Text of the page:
For Missoula residents, it has never been easier to get up close and personal with Pierre-Auguste Renoir. The French Impressionist painter never visited Western Montana; but right now, the paint from his palette and the sublimely delicate impressions left by his hand are right here, hanging on the wall of a small gallery on the University of Montana campus.
The mere presence of three original works by Renoir – at least one of which hasn’t been exhibited in more than 40 years – is enough to draw art history buffs from near and far to Missoula. Add in a dozen other works by some of history’s most recognized artists – including Paul Gauguin, Rene Magritte, Max Ernst, and John William Waterhouse – and the exhibit, titled “Renoir, Magritte, Gauguin and other European Masterpieces from a Private Collection,” lives up to its name.
Though not strictly chronological, the clockwise presentation of the fourteen oil paintings and one sculpture in the Meloy Gallery of UM’s PAR/TV Building roughly follows a stylistic progression that encompasses the major art movements of the past 200 years, beginning with George Romney’s lovingly soft, Classically posed portrait of his long-time muse, Emma Hart.
Three paintings by John William Waterhouse typify the subsequent Romantic era’s emphasis on drama and emotion (though, technically, they date from a later era); while a trio of portraits by Renoir highlights the shift toward abstraction, gesture and movement that heralded the Impressionist era.
Those paintings are followed by fine examples of pointillism (Théo van Rysselberghe’s “Jeune femme en robe verte”), expressionism (Max Ernst’s “Regarde”), cubism (Alexander Archipenko’s sculpture, “Gondolier”), and surrealism (two paintings by René Magritte).
The show is broadly unified by its focus on human portraiture – or, in two cases, portraits of animals. Not surprisingly, that makes for a subdued and contemplative exhibit — a tone that’s accentuated by the subdued gallery lighting and deep blue walls that frame the art.
Coming into such a space with modern eyes, it can be easy to underappreciate the historical significance of these works by historically acclaimed “masters” of the brush and palette. Renoir puts a (literally) rosy face and radiant light on his subjects that reminds us of Hallmark cards, Thomas Kinkade paintings, and the like. Rysselberghe’s portrait looks vaguely like a pixilated screen image from the early days of color TV. And a sprawling industry of Third World woodworkers have turned Archipenko’s elegantly avant-garde vision into the folk-sculpture style du jour.
Still, it’s well worth slowing down and gazing upon these works, imagining the moment of their creation – a time long before all those latter-day imitators learned the tricks of their trade.
It’s also worth taking time to read the fine catalogue, annotated by MMAC curator Brandon Reintjes (and available for purchase in the lobby), to get the back-story on some of the paintings; as several of them (particularly those by Waterhouse) bespeak historical narratives or depict notable people not immediately familiar to the modern mind.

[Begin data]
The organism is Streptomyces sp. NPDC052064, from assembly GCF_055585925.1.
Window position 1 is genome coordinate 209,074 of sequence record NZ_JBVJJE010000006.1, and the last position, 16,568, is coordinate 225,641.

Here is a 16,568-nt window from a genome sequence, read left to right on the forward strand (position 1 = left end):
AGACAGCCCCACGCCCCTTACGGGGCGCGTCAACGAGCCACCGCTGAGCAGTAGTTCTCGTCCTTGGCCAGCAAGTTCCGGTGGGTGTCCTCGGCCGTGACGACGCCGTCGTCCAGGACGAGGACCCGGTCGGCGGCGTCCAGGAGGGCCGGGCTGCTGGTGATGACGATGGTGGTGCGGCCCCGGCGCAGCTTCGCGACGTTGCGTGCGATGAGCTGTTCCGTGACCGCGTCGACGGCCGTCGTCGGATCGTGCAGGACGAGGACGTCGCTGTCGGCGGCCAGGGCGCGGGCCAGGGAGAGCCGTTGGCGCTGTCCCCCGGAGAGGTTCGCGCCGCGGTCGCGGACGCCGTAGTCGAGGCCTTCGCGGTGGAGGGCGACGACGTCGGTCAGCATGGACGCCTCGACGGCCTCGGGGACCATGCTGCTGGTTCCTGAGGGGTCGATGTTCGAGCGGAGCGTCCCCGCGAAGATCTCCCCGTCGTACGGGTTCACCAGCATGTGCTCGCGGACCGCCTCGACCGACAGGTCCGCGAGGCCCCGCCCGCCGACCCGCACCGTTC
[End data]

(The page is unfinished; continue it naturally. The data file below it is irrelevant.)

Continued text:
Across the lobby of the PAR/TV Building hangs a complimentary exhibit that is unified not by subject matter, but by technique.
That exhibit, “Three Centuries of European Prints from the MMAC Permanent Collection,” traces an even broader (and equally star-studded) history of art, while simultaneously exploring the development of printmaking from its humble, early beginnings as a copyist’s trade, through its peak as a legitimized idiom of art unto itself.
Once again, visitors would do well to check their modern biases as the door. After all, in this age of photo-quality desktop printers and 24-hour Kinko’s stores, it’s easy to forget the technical challenges faced by printmaking artists as recently as 50 years ago.
At that level alone, the exhibit of 30-some prints serves as a fascinating historical exploration.
Yet, precisely because of its more diverse array of artists and subject matter, the exhibit is arguably also the more wholly satisfying of the two. Here hangs Louis Simon Lempereur’s 1765 engraving, “Le Triomphe de Silene,” a voluptuous Bacchanalia of fleshy joy; there hangs Picasso’s deliciously lascivious lithograph of an older man flirting with a naked woman (“Le Vieux Roi,” from 1959). Nearby, the unmistakable warmth and deep colors of Marc Chagall grace two reverent Biblical images, “David and Absalom” and “Jsaiah.”
Perhaps predictably given the medium, the exhibit highlights numerous artworks that focus on social commentary – some in the form of editorial cartoons, some simply prints. Early 20th century German artist Kathë Kollwitz’s “Brot!” (“Bread!”) offers a heartbreaking depiction of hunger through the eyes of a child. French Impressionist Jean Louis Forain’s moody, scribbly image of a huddled crowd pressing into the wind gives a stark counterpoint to its title, “Le 15,000 – Je ne vois pas ce qui’ils ont à s’obstiner, je n’ai jamais donné que des palmes” (“The 15,000 – I don’t see what they insist on, I’ve only given them palms.”
Ultimately, the two exhibits work together to present a diverse and fine representation of the development of modern European art over the past two centuries and more. Never before has such a hallowed list of artist names appeared on the schedule of an exhibit in this part of the country; for that reason alone, the two exhibits are a must-see for anyone who loves art.
The Montana Museum of Art and Culture presents a pair of exhibits, “Renoir, Magritte, Gauguin and other European Masterpieces from a Private Collection” and “Three Centuries of European Prints from the MMAC Permanent Collection,” at the Paxson and Meloy Galleries in the PAR/TV Building on the UM campus. Both exhibits run through March 12, 2011. Admission is free. Hours are Mondays-Wednesdays and Saturdays, 12-3 p.m.; Thursdays and Fridays 12-6 p.m. (closed Christmas and New Year’s Day).